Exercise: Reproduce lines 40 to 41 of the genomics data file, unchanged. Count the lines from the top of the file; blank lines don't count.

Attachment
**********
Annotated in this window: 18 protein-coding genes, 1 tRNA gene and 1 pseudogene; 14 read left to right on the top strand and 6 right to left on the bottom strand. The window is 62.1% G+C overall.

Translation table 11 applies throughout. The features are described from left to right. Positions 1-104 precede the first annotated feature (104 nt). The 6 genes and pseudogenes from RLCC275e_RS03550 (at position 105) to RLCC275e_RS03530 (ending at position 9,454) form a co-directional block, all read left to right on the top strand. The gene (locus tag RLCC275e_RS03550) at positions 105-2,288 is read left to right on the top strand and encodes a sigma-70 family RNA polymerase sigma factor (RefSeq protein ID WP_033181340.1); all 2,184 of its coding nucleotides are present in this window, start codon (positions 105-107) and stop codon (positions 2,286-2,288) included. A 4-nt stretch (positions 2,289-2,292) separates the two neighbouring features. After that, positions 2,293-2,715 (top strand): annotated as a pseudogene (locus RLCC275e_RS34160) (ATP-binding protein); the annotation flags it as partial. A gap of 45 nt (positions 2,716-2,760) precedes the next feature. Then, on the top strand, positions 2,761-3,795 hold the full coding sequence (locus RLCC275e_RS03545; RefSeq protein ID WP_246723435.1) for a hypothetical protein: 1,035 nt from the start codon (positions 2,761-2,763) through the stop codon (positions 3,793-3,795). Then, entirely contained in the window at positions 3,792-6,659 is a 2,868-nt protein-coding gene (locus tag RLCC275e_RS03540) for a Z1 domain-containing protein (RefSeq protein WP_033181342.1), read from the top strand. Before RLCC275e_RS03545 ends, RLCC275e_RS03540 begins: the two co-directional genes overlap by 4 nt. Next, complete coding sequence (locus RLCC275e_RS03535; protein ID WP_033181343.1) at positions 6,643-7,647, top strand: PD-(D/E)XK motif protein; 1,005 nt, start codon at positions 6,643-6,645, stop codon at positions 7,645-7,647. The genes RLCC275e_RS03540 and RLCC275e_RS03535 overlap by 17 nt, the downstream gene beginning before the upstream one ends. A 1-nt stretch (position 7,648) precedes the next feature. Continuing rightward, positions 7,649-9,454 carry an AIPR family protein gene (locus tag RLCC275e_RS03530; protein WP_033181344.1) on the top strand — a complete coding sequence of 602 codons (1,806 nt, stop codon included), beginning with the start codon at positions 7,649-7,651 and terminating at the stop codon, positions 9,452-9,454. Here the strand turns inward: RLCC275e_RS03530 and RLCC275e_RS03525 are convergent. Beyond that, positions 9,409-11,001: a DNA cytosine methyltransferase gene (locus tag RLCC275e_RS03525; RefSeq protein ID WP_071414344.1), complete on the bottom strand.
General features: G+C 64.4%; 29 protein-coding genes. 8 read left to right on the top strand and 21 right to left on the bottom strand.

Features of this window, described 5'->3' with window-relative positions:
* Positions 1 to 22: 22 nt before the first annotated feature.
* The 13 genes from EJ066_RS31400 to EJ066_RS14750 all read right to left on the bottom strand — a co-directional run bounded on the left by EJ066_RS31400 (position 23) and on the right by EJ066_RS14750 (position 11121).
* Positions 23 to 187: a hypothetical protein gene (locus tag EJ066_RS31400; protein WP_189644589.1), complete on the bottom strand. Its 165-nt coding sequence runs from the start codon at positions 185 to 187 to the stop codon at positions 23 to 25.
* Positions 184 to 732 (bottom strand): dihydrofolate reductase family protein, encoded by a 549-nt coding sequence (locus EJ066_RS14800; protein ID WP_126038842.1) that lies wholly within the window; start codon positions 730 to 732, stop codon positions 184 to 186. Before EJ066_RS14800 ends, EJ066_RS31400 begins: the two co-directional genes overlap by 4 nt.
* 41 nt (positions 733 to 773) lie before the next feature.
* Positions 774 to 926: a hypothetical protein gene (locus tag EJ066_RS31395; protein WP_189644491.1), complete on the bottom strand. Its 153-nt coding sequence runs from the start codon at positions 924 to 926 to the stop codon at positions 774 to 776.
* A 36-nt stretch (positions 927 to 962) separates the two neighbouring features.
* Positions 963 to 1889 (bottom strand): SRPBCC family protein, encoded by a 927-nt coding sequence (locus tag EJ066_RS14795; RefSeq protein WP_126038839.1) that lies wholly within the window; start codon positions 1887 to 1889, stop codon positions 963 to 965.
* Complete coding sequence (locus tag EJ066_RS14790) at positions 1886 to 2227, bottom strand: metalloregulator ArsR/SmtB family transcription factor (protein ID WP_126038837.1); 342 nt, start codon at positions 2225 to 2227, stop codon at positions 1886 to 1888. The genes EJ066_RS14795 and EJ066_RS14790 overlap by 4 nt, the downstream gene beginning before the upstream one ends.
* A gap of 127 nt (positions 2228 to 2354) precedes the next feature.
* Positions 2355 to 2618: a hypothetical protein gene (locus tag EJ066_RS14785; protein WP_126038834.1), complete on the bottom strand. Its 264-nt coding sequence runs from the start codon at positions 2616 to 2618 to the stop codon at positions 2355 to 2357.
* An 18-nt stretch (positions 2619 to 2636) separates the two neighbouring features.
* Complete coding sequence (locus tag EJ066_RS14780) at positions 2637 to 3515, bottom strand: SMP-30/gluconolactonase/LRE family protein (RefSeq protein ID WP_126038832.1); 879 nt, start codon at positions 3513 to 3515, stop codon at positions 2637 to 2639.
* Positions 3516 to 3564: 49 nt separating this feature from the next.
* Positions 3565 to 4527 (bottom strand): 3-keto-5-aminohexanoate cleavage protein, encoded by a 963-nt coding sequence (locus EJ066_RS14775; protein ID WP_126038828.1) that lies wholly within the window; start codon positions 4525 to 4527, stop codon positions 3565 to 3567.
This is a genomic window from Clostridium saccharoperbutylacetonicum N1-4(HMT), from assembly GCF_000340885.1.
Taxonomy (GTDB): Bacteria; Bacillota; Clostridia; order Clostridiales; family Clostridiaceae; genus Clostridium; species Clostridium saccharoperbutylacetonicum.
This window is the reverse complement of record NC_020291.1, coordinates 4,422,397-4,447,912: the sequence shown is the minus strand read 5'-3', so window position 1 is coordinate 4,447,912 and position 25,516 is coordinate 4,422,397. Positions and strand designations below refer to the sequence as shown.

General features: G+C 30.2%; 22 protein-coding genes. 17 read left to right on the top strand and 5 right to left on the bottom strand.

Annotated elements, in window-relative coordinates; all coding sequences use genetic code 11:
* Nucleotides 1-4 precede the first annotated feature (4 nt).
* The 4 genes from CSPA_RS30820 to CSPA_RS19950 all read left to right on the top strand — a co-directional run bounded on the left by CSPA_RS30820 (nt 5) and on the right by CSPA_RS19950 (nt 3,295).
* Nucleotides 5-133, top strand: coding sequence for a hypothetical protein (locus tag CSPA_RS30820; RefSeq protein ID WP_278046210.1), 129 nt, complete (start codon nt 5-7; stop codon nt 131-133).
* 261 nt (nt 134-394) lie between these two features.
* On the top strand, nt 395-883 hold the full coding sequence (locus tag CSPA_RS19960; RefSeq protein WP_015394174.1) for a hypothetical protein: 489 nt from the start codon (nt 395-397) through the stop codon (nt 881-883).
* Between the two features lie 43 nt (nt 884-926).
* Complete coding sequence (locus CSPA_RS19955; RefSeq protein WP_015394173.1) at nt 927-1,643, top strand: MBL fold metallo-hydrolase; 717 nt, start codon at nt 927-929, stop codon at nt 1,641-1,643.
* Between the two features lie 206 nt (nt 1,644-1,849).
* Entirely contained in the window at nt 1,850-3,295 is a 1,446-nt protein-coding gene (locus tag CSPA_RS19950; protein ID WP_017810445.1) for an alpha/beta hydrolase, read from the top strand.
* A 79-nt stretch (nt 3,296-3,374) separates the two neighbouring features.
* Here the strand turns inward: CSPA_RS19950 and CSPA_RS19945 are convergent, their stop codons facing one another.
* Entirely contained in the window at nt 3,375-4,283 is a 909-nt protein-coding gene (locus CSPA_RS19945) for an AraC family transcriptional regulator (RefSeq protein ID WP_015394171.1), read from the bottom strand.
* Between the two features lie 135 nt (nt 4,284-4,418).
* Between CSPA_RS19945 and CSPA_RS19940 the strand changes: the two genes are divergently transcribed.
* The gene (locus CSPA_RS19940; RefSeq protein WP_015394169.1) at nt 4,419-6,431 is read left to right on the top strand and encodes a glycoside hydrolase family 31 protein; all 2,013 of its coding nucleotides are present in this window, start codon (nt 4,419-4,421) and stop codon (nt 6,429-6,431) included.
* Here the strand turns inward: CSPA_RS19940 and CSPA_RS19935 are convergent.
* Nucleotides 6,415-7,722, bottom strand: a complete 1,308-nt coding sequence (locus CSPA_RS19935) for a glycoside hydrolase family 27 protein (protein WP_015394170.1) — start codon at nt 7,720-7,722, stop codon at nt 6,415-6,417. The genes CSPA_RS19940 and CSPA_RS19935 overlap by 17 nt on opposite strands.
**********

* Here the strand turns inward: CSPA_RS19940 and CSPA_RS19935 are convergent.
* Nucleotides 6,415-7,722, bottom strand: a complete 1,308-nt coding sequence (locus CSPA_RS19935) for a glycoside hydrolase family 27 protein (protein WP_015394170.1) — start codon at nt 7,720-7,722, stop codon at nt 6,415-6,417. The genes CSPA_RS19940 and CSPA_RS19935 overlap by 17 nt on opposite strands.